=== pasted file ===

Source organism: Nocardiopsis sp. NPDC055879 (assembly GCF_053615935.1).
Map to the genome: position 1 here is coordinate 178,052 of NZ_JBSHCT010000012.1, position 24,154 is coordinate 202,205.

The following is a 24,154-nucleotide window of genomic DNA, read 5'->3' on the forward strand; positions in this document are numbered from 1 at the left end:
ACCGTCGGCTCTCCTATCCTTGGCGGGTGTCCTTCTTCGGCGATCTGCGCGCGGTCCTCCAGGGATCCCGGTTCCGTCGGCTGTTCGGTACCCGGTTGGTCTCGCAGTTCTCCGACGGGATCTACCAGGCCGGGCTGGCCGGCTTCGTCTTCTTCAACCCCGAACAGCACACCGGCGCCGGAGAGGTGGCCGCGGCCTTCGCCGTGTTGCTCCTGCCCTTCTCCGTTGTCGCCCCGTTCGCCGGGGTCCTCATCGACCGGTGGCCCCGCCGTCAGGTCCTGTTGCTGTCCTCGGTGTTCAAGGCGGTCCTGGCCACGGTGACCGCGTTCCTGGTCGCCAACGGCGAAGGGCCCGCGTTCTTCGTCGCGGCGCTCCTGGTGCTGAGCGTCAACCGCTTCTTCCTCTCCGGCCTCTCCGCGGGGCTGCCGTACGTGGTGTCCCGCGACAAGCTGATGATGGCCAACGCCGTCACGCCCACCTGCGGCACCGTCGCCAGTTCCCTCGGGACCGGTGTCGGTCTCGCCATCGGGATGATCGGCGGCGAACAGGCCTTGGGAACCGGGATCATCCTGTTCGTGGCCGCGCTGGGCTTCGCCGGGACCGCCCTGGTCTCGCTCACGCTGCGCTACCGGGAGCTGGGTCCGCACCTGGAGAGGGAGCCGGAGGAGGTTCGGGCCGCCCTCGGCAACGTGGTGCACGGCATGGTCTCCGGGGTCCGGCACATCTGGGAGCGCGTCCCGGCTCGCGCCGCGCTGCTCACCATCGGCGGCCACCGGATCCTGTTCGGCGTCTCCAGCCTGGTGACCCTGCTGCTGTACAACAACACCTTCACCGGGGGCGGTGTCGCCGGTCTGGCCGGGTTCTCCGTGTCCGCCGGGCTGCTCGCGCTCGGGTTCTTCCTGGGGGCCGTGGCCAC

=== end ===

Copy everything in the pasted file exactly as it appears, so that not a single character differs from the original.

Source organism: Nocardiopsis sp. NPDC055879 (assembly GCF_053615935.1).
Map to the genome: position 1 here is coordinate 178,052 of NZ_JBSHCT010000012.1, position 24,154 is coordinate 202,205.

The following is a 24,154-nucleotide window of genomic DNA, read 5'->3' on the forward strand; positions in this document are numbered from 1 at the left end:
ACCGTCGGCTCTCCTATCCTTGGCGGGTGTCCTTCTTCGGCGATCTGCGCGCGGTCCTCCAGGGATCCCGGTTCCGTCGGCTGTTCGGTACCCGGTTGGTCTCGCAGTTCTCCGACGGGATCTACCAGGCCGGGCTGGCCGGCTTCGTCTTCTTCAACCCCGAACAGCACACCGGCGCCGGAGAGGTGGCCGCGGCCTTCGCCGTGTTGCTCCTGCCCTTCTCCGTTGTCGCCCCGTTCGCCGGGGTCCTCATCGACCGGTGGCCCCGCCGTCAGGTCCTGTTGCTGTCCTCGGTGTTCAAGGCGGTCCTGGCCACGGTGACCGCGTTCCTGGTCGCCAACGGCGAAGGGCCCGCGTTCTTCGTCGCGGCGCTCCTGGTGCTGAGCGTCAACCGCTTCTTCCTCTCCGGCCTCTCCGCGGGGCTGCCGTACGTGGTGTCCCGCGACAAGCTGATGATGGCCAACGCCGTCACGCCCACCTGCGGCACCGTCGCCAGTTCCCTCGGGACCGGTGTCGGTCTCGCCATCGGGATGATCGGCGGCGAACAGGCCTTGGGAACCGGGATCATCCTGTTCGTGGCCGCGCTGGGCTTCGCCGGGACCGCCCTGGTCTCGCTCACGCTGCGCTACCGGGAGCTGGGTCCGCACCTGGAGAGGGAGCCGGAGGAGGTTCGGGCCGCCCTCGGCAACGTGGTGCACGGCATGGTCTCCGGGGTCCGGCACATCTGGGAGCGCGTCCCGGCTCGCGCCGCGCTGCTCACCATCGGCGGCCACCGGATCCTGTTCGGCGTCTCCAGCCTGGTGACCCTGCTGCTGTACAACAACACCTTCACCGGGGGCGGTGTCGCCGGTCTGGCCGGGTTCTCCGTGTCCGCCGGGCTGCTCGCGCTCGGGTTCTTCCTGGGGGCCGTGGCCAC